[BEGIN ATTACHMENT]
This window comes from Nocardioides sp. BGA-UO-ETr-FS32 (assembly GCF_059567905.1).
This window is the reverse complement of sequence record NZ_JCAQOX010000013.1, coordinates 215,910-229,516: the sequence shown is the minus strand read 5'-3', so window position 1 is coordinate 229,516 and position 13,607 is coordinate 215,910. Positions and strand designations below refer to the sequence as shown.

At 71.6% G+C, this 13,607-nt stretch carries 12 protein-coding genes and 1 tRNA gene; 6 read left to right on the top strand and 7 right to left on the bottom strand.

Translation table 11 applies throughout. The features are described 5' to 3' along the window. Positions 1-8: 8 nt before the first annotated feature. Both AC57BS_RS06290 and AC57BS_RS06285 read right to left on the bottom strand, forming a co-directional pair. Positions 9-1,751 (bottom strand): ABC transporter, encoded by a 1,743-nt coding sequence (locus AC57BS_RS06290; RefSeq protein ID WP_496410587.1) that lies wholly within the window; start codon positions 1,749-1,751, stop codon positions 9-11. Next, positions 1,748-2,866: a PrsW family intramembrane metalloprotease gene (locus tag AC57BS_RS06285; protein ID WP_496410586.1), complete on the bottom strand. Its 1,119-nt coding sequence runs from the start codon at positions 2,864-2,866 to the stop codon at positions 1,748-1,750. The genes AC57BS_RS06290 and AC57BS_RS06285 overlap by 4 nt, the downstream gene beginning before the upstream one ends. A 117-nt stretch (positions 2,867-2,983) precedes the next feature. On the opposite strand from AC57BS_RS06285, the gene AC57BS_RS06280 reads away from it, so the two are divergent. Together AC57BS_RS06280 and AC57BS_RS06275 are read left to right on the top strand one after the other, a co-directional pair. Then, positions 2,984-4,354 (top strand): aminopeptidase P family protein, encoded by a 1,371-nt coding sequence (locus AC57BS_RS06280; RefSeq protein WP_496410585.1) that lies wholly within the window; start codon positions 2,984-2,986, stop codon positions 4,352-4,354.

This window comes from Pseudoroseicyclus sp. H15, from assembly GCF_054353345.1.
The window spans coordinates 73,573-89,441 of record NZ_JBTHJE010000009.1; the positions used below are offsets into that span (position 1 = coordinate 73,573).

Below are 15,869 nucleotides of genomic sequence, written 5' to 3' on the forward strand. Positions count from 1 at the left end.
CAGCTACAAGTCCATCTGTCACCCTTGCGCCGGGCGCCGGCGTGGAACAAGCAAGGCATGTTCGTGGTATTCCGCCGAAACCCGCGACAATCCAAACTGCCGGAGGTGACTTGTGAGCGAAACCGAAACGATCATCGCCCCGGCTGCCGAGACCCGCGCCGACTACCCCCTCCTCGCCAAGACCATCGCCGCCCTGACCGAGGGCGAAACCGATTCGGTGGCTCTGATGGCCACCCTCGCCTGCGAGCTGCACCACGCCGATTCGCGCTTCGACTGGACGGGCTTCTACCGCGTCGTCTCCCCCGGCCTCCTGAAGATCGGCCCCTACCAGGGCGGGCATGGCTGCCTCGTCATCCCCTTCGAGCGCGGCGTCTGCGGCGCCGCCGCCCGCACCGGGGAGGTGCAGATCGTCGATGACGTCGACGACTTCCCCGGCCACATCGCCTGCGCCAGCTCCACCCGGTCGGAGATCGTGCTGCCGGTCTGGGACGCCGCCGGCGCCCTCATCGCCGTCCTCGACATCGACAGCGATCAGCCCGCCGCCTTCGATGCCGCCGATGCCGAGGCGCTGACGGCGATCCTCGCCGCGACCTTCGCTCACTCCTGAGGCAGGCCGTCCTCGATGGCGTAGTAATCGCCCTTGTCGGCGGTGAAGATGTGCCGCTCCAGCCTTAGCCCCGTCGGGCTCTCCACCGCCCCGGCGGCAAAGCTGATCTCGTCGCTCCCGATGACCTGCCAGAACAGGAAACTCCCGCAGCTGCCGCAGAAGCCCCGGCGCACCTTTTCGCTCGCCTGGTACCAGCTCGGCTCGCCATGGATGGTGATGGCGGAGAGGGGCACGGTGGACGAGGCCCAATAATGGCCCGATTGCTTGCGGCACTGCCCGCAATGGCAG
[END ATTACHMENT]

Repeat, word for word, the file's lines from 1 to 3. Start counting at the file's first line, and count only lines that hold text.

This window comes from Nocardioides sp. BGA-UO-ETr-FS32 (assembly GCF_059567905.1).
This window is the reverse complement of sequence record NZ_JCAQOX010000013.1, coordinates 215,910-229,516: the sequence shown is the minus strand read 5'-3', so window position 1 is coordinate 229,516 and position 13,607 is coordinate 215,910. Positions and strand designations below refer to the sequence as shown.

At 71.6% G+C, this 13,607-nt stretch carries 12 protein-coding genes and 1 tRNA gene; 6 read left to right on the top strand and 7 right to left on the bottom strand.